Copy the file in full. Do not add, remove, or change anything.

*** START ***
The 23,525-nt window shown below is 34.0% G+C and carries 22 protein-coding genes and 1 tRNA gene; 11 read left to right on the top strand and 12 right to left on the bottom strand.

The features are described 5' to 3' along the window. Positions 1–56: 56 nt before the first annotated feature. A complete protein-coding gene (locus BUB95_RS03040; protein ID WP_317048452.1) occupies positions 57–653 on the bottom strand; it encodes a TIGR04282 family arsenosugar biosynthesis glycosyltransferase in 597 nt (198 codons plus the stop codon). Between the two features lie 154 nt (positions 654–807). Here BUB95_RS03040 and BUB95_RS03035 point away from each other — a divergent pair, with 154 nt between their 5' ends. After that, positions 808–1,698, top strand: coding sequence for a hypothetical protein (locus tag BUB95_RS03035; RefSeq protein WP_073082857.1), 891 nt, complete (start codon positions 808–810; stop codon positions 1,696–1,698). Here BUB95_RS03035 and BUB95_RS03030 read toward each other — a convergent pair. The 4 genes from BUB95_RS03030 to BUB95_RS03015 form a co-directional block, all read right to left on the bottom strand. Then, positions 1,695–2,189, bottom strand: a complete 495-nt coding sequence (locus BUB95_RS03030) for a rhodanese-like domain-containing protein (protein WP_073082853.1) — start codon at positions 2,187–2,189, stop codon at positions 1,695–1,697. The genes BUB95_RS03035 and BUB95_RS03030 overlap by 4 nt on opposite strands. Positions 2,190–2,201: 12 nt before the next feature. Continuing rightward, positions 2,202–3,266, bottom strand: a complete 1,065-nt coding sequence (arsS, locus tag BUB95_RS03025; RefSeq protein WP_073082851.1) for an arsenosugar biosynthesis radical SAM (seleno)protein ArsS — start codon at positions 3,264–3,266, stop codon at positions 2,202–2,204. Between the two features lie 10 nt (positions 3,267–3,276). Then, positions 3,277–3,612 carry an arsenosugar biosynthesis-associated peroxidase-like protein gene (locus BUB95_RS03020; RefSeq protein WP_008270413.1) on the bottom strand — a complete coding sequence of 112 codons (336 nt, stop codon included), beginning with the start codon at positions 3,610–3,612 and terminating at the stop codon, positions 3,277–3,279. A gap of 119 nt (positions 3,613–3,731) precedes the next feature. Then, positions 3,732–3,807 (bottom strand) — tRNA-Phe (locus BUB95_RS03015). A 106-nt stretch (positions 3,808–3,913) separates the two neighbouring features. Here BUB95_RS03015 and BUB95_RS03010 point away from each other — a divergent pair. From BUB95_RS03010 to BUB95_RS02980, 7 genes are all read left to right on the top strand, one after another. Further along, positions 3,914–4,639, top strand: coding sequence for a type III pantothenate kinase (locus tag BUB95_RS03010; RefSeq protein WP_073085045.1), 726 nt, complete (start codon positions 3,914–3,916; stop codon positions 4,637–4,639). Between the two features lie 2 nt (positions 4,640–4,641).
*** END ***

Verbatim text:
The 23,525-nt window shown below is 34.0% G+C and carries 22 protein-coding genes and 1 tRNA gene; 11 read left to right on the top strand and 12 right to left on the bottom strand.

The features are described 5' to 3' along the window. Positions 1–56: 56 nt before the first annotated feature. A complete protein-coding gene (locus BUB95_RS03040; protein ID WP_317048452.1) occupies positions 57–653 on the bottom strand; it encodes a TIGR04282 family arsenosugar biosynthesis glycosyltransferase in 597 nt (198 codons plus the stop codon). Between the two features lie 154 nt (positions 654–807). Here BUB95_RS03040 and BUB95_RS03035 point away from each other — a divergent pair, with 154 nt between their 5' ends. After that, positions 808–1,698, top strand: coding sequence for a hypothetical protein (locus tag BUB95_RS03035; RefSeq protein WP_073082857.1), 891 nt, complete (start codon positions 808–810; stop codon positions 1,696–1,698). Here BUB95_RS03035 and BUB95_RS03030 read toward each other — a convergent pair. The 4 genes from BUB95_RS03030 to BUB95_RS03015 form a co-directional block, all read right to left on the bottom strand. Then, positions 1,695–2,189, bottom strand: a complete 495-nt coding sequence (locus BUB95_RS03030) for a rhodanese-like domain-containing protein (protein WP_073082853.1) — start codon at positions 2,187–2,189, stop codon at positions 1,695–1,697. The genes BUB95_RS03035 and BUB95_RS03030 overlap by 4 nt on opposite strands. Positions 2,190–2,201: 12 nt before the next feature. Continuing rightward, positions 2,202–3,266, bottom strand: a complete 1,065-nt coding sequence (arsS, locus tag BUB95_RS03025; RefSeq protein WP_073082851.1) for an arsenosugar biosynthesis radical SAM (seleno)protein ArsS — start codon at positions 3,264–3,266, stop codon at positions 2,202–2,204. Between the two features lie 10 nt (positions 3,267–3,276). Then, positions 3,277–3,612 carry an arsenosugar biosynthesis-associated peroxidase-like protein gene (locus BUB95_RS03020; RefSeq protein WP_008270413.1) on the bottom strand — a complete coding sequence of 112 codons (336 nt, stop codon included), beginning with the start codon at positions 3,610–3,612 and terminating at the stop codon, positions 3,277–3,279. A gap of 119 nt (positions 3,613–3,731) precedes the next feature. Then, positions 3,732–3,807 (bottom strand) — tRNA-Phe (locus BUB95_RS03015). A 106-nt stretch (positions 3,808–3,913) separates the two neighbouring features. Here BUB95_RS03015 and BUB95_RS03010 point away from each other — a divergent pair. From BUB95_RS03010 to BUB95_RS02980, 7 genes are all read left to right on the top strand, one after another. Further along, positions 3,914–4,639, top strand: coding sequence for a type III pantothenate kinase (locus tag BUB95_RS03010; RefSeq protein WP_073085045.1), 726 nt, complete (start codon positions 3,914–3,916; stop codon positions 4,637–4,639). Between the two features lie 2 nt (positions 4,640–4,641).